How to fill gap in miter joint

The base molding (two inches high) at an inside corner has about a 1/8" gap at the inner edge (as though both miter angles are a few degrees less than 45 degrees). The mitered ends (along with the rest of the molding) were primed and painted before being nailed in place. What should I use to fill the gap? The choices are wood filler, caulk, and spackling compound. The filler will be painted.
Thanks,
Ray
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Ray K wrote:

paintable caulk water soluble.
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I can make 20 perfect inside corner joints on a decent power miter saw in the time it takes you to make one coped inside corner joint (if you're lucky and don't screw up the coping).
If I want to make adjustments of a fraction of a degree, I use folded paper on the backside of the molding in the appropriate spot.
But I agree on the caulk if this is painted molding.
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Yeah, but they won't stay being a perfect joint after the wood shrinks in the winter or swells in the summer.
Ken
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On May 15, 9:43 am, snipped-for-privacy@yahoo.com wrote:

I've never had that problem.
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Ummm, no, you couldn't. Please don't try to equate a coped joint with a mitered joint in all situations. Mitered joints, and caulk, have their place, but both bring additional problems.

You mean you've either never noticed the problem, never used large enough trim to make you notice the problem, or you don't see the point in spending more time in working on your craftsmanship when a little caulk will make it look good for a while.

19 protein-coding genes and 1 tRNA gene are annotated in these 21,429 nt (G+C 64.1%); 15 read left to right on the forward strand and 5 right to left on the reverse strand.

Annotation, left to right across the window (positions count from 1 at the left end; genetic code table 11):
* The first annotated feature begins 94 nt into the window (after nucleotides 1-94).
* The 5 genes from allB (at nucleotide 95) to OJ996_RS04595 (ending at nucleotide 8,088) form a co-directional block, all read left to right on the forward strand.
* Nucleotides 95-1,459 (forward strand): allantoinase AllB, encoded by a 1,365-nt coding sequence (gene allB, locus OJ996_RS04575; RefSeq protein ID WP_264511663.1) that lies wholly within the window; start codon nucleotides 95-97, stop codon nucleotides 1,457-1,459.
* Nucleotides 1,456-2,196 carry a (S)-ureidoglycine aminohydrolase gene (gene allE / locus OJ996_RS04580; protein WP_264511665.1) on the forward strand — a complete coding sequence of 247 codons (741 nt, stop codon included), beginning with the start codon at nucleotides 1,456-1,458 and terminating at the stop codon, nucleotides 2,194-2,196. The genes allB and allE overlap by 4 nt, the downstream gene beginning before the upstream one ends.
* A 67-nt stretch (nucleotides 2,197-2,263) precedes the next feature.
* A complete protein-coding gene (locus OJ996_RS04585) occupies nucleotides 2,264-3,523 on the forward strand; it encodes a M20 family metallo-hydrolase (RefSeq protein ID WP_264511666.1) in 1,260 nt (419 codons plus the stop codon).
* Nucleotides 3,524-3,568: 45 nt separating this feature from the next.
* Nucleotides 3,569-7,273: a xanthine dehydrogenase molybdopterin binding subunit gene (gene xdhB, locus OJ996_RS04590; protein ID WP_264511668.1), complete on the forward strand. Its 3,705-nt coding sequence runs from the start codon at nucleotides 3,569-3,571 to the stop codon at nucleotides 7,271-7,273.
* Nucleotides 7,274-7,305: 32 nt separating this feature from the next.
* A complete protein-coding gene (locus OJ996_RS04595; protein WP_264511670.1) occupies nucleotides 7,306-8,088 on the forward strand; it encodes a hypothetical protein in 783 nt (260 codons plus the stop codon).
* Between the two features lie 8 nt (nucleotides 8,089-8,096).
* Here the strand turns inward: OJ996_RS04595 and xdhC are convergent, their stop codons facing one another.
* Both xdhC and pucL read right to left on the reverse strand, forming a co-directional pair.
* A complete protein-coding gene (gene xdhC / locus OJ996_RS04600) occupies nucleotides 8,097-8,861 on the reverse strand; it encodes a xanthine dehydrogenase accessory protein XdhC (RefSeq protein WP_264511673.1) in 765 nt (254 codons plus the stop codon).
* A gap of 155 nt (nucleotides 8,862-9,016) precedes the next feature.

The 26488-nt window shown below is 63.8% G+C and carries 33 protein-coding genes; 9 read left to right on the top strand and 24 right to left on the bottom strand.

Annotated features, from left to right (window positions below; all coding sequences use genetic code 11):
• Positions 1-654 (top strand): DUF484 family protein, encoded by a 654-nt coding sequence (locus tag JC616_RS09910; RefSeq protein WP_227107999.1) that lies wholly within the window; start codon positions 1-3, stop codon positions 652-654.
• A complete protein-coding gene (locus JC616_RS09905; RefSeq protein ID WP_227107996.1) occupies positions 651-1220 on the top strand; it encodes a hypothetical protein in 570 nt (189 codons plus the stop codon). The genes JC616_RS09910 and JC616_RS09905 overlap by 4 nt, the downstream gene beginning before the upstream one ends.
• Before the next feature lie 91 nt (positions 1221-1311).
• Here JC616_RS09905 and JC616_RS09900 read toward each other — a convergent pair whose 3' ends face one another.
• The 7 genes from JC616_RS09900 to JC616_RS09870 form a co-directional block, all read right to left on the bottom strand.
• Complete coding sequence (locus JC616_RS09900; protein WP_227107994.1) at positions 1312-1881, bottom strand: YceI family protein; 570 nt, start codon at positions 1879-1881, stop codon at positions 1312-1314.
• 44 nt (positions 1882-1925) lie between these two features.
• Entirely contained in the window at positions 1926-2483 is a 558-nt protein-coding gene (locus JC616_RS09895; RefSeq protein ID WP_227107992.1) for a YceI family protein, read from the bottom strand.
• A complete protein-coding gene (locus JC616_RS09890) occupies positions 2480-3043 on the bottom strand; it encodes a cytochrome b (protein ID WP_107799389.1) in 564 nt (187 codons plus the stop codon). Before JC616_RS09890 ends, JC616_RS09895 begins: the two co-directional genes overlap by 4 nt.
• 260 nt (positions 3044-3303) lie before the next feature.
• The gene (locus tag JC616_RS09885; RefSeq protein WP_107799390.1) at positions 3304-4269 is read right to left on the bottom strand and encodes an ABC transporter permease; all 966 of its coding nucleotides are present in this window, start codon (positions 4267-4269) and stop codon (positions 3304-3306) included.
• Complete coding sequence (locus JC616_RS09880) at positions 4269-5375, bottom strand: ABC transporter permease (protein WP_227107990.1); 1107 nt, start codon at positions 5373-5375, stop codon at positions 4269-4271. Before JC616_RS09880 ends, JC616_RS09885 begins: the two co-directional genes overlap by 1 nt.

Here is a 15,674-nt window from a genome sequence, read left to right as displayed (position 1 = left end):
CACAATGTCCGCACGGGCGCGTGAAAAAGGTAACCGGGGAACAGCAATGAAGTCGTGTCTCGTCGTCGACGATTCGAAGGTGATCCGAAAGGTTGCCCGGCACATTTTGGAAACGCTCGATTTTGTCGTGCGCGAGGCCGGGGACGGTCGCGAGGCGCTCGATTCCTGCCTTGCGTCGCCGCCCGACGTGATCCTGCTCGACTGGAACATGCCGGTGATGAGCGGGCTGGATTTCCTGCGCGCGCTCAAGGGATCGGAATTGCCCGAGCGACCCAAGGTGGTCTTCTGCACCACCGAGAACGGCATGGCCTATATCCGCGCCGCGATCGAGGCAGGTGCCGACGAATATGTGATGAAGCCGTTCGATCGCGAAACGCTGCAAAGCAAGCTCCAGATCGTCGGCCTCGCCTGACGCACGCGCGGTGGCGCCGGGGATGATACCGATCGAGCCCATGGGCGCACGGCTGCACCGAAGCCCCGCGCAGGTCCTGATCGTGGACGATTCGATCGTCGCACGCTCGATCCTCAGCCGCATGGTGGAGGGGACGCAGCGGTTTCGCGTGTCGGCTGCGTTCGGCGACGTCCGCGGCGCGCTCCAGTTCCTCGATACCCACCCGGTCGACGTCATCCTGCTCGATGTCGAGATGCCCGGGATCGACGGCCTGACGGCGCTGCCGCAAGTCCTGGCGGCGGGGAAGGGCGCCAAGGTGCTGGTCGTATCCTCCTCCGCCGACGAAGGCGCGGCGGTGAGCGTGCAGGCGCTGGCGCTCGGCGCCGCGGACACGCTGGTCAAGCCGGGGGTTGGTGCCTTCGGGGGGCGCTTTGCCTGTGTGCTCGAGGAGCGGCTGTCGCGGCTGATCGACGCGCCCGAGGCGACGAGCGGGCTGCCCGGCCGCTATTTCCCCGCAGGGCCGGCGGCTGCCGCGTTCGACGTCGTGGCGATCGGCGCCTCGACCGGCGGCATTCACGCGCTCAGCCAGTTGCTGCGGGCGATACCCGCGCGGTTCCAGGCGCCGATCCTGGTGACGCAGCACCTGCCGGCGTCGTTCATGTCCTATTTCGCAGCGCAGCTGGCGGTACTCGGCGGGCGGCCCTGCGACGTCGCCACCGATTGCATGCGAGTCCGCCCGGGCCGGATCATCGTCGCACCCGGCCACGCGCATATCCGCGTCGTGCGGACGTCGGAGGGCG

Post this question in rec.woodworking and you won't get too many "Ah, a little caulk'll do ya fine" answers. There's a lot more woodworking experience over there than on this newsgroup.
R
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Coped joints don't shrink in the winter or swell in the summer?
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You're not thinking in three dimensions. Hint: wood doesn't change in length.
R
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Let's investigate this a bit. So instead of adjusting your cutting angles to make the mitered trim fit the corner, you shim the molding away from the wall to make it fit your miter? What you're saying is that you are going to caulk no matter what you do.
Caulk is a band-aid, not craftsmanship.
R
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Uh, you misunderstood what I'm talking about. I can make adjustments to my cut WHEN USING THE SAW in fractions of a degree by placing folded paper between the molding and the saw guide where appropriate.
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Ah, right, that wasn't clear.
One major advantage of a coped joint is that you only have to use precision on one piece, the other is just a straight cut.
Another major advantage of a coped joint is that it is not very sensitive to the corner's angle. The coped piece is backcut and gives a fair degree of flexibility - probably on the order of a couple or three degrees. It actually makes it easier to achieve a tight meeting between the two pieces.
One of the fallacies of using a miter saw is that the smooth face of the cut provides a better fit. It doesn't matter in a coped joint. The back of a coped piece looks like a beaver went at it, but the face only shows a tight line between the two pieces that is not affected nearly as much by swings in temperature and humidity as a mitered corner. Old time woodworkers wouldn't waste time on getting precise fits on things that were hidden that didn't affect longevity or function.
R
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LOL!!!!!!!!!! Oh WOW! What an impressive hack!
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Ray K wrote:

Paintable caulk. It needs to be flexible so expansion and settling don't cause the joint to open again. Same applies and is standard for cracks at wall joints.
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Ray K wrote:

Thanks everyone. No disagreement that paintable caulk is the way to go.
Ray
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